The 2018 Illuminating Injustice Award: Highlighting the Impact of Qualified Immunity on Families Fighting Police Violence
At 1:30 a.m. on a spring night in 2012, Andrew Scott was sitting in his Lake County, Fla. home. Unknown to Scott, the Lake County Sheriff’s Department had surrounded the front of his residence with their guns drawn, having mistaken his address for that of someone else parked in his housing complex who was suspected of armed assault and battery. Hearing intense knocking and, given the late hour, Mr. Scott, in fear of his and his fiancée’s safety, grabbed his legally owned handgun.
As he opened the door with his gun by his side and no bullet in the chamber, one of four police officers – Deputy Richard Sylvester – opened fire with six shots, instantly killing Scott. After the shooting, the Sheriff’s Department admitted its officers never announced themselves as police, and concealed themselves from view before Scott opened the door.
Scott’s family filed suit against Deputy Sylvester, but the U.S. District Court for the Middle District of Florida quickly granted summary judgment in favor of Sylvester, writing that “Andrew Scott made a fateful decision that night: he chose to answer his door with a gun in his hand. That changed everything. That is the one thing that – more than anything else – led to this tragedy.”
The district court’s decision placed the immunity of law enforcement above the individual rights of Andrew Scott, including his right to a jury trial, right to a reasonable search and seizure, and his Second Amendment right allowing him to legally have a firearm.
Scott’s family appealed to the 11th Circuit, which ruled in March 2017 that they could not sue because of qualified immunity, the controversial doctrine that holds individuals cannot sue the government for a violation of their rights unless those rights are “clearly established.”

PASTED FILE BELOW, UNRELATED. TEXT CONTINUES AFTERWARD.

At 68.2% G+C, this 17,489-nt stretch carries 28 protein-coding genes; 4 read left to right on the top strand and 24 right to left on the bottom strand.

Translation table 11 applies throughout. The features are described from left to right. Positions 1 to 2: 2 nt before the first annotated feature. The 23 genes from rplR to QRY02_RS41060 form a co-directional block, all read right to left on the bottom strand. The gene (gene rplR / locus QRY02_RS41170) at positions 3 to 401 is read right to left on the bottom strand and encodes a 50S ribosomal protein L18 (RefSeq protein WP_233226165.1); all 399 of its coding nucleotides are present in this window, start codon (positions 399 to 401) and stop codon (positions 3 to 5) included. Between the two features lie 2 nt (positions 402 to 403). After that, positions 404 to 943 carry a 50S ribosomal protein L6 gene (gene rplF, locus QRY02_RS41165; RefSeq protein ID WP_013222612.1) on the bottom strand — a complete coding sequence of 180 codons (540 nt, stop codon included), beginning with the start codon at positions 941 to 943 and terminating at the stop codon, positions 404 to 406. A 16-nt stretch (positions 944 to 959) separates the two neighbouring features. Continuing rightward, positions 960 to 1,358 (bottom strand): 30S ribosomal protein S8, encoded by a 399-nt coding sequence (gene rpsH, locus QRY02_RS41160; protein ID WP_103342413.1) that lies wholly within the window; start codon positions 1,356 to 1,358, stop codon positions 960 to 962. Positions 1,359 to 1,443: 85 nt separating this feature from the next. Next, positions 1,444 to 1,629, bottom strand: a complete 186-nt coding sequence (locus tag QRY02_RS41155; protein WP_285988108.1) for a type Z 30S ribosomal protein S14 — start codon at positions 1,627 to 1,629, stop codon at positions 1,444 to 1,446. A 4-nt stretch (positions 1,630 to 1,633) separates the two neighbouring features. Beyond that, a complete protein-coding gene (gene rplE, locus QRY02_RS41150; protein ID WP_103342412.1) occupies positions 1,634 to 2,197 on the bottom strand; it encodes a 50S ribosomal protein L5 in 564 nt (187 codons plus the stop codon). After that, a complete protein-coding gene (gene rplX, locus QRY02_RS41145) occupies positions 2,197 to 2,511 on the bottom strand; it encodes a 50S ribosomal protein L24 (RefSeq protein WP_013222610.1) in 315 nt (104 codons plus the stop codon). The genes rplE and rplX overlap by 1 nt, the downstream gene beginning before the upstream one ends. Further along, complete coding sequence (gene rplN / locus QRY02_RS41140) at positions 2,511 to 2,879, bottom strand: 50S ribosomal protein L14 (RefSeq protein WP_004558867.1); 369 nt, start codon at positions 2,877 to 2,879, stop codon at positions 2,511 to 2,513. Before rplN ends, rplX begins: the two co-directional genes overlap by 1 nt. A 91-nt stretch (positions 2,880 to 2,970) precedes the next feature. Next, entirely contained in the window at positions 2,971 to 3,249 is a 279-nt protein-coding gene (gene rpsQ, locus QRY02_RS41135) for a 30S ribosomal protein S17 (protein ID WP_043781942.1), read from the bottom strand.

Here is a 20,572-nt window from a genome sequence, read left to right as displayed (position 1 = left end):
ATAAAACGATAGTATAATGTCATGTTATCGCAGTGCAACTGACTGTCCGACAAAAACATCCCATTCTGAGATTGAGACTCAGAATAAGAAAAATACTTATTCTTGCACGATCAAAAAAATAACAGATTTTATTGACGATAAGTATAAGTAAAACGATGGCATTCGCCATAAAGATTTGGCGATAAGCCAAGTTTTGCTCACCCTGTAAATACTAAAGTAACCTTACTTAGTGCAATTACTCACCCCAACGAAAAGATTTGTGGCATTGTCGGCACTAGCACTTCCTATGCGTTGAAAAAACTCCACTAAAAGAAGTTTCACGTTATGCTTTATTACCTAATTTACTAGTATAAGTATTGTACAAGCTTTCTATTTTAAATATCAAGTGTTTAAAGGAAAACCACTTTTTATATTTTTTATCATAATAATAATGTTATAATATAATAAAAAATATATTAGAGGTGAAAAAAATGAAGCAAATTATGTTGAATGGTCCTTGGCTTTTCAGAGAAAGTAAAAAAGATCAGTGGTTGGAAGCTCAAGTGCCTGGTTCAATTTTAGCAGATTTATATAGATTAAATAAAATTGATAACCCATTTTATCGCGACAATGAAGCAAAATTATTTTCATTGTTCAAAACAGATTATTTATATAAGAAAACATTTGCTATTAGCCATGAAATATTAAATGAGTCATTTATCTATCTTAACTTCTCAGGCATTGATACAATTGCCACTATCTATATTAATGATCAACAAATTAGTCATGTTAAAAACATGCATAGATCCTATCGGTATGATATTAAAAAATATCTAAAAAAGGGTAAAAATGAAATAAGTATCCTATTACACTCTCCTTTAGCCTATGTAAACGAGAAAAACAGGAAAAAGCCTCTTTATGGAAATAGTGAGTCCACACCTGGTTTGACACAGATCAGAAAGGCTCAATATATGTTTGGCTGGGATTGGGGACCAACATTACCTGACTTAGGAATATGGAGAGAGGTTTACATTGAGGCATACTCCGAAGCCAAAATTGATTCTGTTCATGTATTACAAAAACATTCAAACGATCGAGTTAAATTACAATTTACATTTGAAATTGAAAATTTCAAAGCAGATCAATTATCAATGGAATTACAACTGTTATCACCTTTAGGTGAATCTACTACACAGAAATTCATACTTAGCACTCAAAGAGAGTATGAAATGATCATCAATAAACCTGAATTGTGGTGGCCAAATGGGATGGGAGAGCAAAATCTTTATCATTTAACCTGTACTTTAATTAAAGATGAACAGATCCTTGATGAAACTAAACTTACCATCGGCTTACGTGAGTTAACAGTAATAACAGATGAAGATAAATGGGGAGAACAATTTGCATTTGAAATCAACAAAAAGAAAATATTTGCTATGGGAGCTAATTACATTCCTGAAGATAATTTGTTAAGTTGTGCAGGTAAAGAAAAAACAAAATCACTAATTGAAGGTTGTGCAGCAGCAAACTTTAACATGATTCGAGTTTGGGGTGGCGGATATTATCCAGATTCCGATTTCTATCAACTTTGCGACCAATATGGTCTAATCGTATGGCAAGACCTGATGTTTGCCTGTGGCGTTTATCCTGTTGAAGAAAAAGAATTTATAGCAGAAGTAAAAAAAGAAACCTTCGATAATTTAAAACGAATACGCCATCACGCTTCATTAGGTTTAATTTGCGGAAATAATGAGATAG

In Judge Beverly Martin’s dissent, she wrote: “Under no standard was it reasonable for the police to kill Mr. Scott when he answered the knock at the door to his home. He was not suspected of any crime (much less a violent crime) and he was standing inside his own house without threatening them.” The officers, she wrote “were not engaged in a permissible ‘knock and talk’ when they killed Mr. Scott.” In fact, “there was no talk here. This was a knock and shoot.”
In December of 2017, the Supreme Court denied a cert petition from the plaintiffs, ending the family’s chance for civil justice.
Scott’s story is a vivid reminder that qualified immunity has become a significant barrier to reforming dangerous law enforcement practices across the U.S.
Public Justice is proud to present our 2018 Illuminating Injustice Award, which includes a $25,000 cash contribution, to the family of Andrew Scott. The award will be presented during our 36th Annual Gala and Awards Dinner on Monday, July 9th in Denver. For more information, or to purchase tickets for this year’s Gala, click here.